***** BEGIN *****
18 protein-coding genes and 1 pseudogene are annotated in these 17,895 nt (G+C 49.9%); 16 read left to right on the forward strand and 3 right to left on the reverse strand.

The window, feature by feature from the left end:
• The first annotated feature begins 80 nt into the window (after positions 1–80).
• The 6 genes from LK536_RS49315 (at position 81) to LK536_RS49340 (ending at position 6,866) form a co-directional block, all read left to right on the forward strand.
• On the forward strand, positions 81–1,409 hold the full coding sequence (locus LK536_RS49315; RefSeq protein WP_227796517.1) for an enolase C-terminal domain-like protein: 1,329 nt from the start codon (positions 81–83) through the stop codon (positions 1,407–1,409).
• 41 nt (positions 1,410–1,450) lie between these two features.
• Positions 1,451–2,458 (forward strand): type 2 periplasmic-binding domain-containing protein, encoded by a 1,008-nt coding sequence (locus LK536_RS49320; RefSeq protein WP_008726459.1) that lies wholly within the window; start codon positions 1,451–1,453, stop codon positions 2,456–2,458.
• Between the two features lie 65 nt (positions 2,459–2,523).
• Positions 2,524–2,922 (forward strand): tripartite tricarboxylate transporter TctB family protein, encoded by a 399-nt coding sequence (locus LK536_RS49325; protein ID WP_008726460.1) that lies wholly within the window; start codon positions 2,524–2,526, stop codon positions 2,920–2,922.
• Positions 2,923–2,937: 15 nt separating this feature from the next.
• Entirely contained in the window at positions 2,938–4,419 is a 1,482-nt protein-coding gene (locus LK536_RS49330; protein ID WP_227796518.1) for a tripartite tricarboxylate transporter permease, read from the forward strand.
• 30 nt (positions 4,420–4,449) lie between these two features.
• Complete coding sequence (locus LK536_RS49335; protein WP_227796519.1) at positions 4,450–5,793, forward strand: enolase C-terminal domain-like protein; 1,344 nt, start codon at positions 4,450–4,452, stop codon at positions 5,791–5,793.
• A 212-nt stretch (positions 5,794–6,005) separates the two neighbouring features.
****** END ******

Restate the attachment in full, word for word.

18 protein-coding genes and 1 pseudogene are annotated in these 17,895 nt (G+C 49.9%); 16 read left to right on the forward strand and 3 right to left on the reverse strand.

The window, feature by feature from the left end:
• The first annotated feature begins 80 nt into the window (after positions 1–80).
• The 6 genes from LK536_RS49315 (at position 81) to LK536_RS49340 (ending at position 6,866) form a co-directional block, all read left to right on the forward strand.
• On the forward strand, positions 81–1,409 hold the full coding sequence (locus LK536_RS49315; RefSeq protein WP_227796517.1) for an enolase C-terminal domain-like protein: 1,329 nt from the start codon (positions 81–83) through the stop codon (positions 1,407–1,409).
• 41 nt (positions 1,410–1,450) lie between these two features.
• Positions 1,451–2,458 (forward strand): type 2 periplasmic-binding domain-containing protein, encoded by a 1,008-nt coding sequence (locus LK536_RS49320; RefSeq protein WP_008726459.1) that lies wholly within the window; start codon positions 1,451–1,453, stop codon positions 2,456–2,458.
• Between the two features lie 65 nt (positions 2,459–2,523).
• Positions 2,524–2,922 (forward strand): tripartite tricarboxylate transporter TctB family protein, encoded by a 399-nt coding sequence (locus LK536_RS49325; protein ID WP_008726460.1) that lies wholly within the window; start codon positions 2,524–2,526, stop codon positions 2,920–2,922.
• Positions 2,923–2,937: 15 nt separating this feature from the next.
• Entirely contained in the window at positions 2,938–4,419 is a 1,482-nt protein-coding gene (locus LK536_RS49330; protein ID WP_227796518.1) for a tripartite tricarboxylate transporter permease, read from the forward strand.
• 30 nt (positions 4,420–4,449) lie between these two features.
• Complete coding sequence (locus LK536_RS49335; protein WP_227796519.1) at positions 4,450–5,793, forward strand: enolase C-terminal domain-like protein; 1,344 nt, start codon at positions 4,450–4,452, stop codon at positions 5,791–5,793.
• A 212-nt stretch (positions 5,794–6,005) separates the two neighbouring features.